The biodiversity and ecosystem service contributions and trade-offs of forest restoration approaches
Hua et al. 2022
A recent study in Science has revealed the differences in the ecosystem services and biodiversity benefits of native forests compared to tree plantations. Diverse native forests were found to perform better in terms of supporting biodiversity, above-ground carbon storage, soil erosion prevention, and water provisioning, compared to simple tree plantations. Plantations were found to perform better for wood production.
The synthesis study was based on a database consisting of almost 26,000 records from 264 studies conducted in 53 countries, and found that environment-oriented ecosystem services (aboveground carbon storage, soil erosion control, and water provisioning), as well as biodiversity, are delivered better by native forests than by tree plantations. Soil erosion control and water provisioning showed the greatest difference, with plantations significantly less effective at water provisioning than native forests in drier climates with increased water scarcity. Additionally, the study also found that abandoned plantations no longer used for wood production do not deliver the ecosystem services or biodiversity benefits of native forests, highlighting opportunities for restoring them to native forests to deliver environmental benefits.
Delivery of these greater ecosystem benefits by native forest restoration results in a trade-off with wood production due to the yield advantage of plantations over restored native forests as measured in wood volumes. Plantations use fast-growing species which tend to grow tall and straight, and can include active management with fertilisers and weeding. Native forests contain multiple tree, shrub, and herbaceous species without being managed for growth, with wood production therefore possibly less efficient.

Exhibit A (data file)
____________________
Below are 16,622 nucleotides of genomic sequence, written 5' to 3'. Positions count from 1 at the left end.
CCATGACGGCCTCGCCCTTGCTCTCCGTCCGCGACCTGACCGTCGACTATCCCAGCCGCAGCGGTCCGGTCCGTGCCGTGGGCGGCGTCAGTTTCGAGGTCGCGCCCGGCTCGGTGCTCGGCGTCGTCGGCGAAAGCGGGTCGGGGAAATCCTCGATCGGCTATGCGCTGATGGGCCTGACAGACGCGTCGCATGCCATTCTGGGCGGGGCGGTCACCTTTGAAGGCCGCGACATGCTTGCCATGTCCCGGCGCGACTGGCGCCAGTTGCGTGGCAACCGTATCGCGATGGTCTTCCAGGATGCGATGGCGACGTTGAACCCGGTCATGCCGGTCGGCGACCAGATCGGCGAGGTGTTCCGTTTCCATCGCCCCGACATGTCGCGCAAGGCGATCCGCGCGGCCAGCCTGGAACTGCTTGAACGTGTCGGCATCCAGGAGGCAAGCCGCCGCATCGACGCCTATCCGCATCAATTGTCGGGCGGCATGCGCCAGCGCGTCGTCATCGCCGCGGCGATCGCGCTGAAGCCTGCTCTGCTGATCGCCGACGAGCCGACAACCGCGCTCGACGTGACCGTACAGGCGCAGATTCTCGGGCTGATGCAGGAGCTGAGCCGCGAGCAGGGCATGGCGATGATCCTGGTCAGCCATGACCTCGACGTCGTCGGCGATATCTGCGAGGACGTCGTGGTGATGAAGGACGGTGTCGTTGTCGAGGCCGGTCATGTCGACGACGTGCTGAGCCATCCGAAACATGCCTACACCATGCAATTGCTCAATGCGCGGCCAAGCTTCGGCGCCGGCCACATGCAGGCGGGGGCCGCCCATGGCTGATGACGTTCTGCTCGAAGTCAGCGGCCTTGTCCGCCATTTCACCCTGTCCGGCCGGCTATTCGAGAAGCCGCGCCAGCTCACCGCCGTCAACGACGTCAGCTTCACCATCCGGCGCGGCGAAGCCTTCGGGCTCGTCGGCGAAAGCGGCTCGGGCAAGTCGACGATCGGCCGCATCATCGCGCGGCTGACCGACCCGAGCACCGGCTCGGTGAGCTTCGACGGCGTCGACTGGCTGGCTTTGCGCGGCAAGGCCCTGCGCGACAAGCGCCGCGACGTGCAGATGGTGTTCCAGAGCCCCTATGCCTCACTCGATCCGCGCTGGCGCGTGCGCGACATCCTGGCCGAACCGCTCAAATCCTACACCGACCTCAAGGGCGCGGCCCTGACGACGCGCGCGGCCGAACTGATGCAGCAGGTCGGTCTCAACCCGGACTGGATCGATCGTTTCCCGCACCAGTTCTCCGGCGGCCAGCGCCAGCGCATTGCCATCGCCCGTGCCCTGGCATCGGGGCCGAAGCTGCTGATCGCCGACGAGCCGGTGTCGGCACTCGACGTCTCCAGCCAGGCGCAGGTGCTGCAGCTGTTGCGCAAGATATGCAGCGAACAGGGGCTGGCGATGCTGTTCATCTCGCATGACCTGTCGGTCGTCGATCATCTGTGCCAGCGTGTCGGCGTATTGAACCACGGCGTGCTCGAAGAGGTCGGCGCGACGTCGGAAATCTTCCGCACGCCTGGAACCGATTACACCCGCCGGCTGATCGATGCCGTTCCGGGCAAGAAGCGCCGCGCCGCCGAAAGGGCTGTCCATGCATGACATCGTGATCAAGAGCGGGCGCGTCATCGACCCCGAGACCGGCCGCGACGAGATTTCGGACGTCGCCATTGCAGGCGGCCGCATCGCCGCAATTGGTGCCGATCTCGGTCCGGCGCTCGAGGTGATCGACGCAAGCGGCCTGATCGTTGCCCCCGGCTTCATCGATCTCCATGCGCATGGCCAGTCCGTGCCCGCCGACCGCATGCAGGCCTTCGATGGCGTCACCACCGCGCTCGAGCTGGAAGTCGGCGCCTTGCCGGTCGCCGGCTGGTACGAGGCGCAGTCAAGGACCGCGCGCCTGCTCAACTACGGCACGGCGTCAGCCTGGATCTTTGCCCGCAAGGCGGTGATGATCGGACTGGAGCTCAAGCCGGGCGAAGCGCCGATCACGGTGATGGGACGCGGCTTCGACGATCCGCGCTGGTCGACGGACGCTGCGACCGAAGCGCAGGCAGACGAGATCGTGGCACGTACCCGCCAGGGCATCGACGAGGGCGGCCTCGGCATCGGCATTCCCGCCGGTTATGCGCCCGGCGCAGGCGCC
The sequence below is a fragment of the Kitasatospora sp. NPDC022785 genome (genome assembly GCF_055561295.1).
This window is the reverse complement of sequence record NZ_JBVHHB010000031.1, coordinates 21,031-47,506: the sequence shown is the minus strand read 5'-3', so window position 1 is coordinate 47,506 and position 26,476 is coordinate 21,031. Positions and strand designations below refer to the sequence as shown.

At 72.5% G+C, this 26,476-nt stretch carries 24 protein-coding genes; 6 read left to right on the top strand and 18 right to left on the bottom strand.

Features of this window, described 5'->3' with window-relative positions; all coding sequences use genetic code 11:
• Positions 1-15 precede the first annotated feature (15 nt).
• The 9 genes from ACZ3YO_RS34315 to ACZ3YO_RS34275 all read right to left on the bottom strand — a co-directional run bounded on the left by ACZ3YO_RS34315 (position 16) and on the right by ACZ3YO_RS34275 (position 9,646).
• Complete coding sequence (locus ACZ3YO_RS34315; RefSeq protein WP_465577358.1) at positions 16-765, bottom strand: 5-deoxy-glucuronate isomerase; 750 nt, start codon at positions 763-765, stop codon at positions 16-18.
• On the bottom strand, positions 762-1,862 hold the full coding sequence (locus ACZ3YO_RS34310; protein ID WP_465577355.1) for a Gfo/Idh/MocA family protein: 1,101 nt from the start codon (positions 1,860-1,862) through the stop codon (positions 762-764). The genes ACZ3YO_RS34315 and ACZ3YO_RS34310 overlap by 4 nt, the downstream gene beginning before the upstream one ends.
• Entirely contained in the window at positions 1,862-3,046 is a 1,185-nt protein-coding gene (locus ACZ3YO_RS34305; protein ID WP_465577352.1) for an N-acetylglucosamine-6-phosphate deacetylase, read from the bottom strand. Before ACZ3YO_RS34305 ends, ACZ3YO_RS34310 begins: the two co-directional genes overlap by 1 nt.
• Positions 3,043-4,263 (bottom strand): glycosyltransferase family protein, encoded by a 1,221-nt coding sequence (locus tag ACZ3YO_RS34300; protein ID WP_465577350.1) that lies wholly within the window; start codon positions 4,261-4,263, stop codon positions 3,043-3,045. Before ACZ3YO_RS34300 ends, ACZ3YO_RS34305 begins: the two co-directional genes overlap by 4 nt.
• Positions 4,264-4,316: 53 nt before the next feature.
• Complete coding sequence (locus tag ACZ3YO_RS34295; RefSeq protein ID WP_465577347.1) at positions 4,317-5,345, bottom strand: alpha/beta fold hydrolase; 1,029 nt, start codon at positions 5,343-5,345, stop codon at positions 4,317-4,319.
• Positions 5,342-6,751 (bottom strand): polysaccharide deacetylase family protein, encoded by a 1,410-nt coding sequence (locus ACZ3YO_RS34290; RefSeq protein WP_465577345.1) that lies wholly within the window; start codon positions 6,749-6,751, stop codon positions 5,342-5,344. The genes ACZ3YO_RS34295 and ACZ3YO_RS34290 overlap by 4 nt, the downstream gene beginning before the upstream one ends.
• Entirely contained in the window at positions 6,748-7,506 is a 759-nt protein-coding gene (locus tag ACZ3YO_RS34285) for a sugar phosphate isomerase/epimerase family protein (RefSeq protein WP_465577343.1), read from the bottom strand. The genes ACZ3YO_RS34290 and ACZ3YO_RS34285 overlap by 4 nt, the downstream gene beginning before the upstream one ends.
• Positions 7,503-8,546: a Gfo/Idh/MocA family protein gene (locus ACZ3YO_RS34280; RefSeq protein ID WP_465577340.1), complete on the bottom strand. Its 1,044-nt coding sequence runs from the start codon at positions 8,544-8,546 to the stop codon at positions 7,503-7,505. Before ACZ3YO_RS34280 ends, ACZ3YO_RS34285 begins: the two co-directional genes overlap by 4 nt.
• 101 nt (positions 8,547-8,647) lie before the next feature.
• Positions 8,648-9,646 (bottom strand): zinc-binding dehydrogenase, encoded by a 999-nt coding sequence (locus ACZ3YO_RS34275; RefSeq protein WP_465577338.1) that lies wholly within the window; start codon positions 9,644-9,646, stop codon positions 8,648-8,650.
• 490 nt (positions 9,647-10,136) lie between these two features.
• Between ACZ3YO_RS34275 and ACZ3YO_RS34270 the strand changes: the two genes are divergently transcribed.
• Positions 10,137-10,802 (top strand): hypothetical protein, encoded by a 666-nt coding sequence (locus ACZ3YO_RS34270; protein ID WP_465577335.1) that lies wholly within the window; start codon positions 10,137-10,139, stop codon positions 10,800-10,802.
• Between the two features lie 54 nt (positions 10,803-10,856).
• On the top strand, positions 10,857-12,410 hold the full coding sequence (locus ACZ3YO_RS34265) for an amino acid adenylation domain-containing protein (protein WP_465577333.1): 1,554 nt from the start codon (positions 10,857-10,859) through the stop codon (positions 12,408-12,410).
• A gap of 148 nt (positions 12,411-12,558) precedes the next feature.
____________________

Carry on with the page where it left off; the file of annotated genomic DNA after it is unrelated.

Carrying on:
The study reveals the importance of restoration of native forests as a nature-based solution by delivering both biodiversity conservation and ecosystem services, with some trade-offs in wood production. Therefore, if wood production is not the primary goal, site-appropriate measures including unassisted and assisted natural regeneration and active planting of diverse native species should be used for native forest restoration. Where forest restoration goals include wood production, trade-offs between environmental and production outcomes must be incorporated into decision making.
The study also highlights the needed future research into the trade-offs between wood production, biodiversity benefits and ecosystem services for a range of restored forest covers. This would ensure that forest restoration actions provide environmental gains while meeting any wood production goals.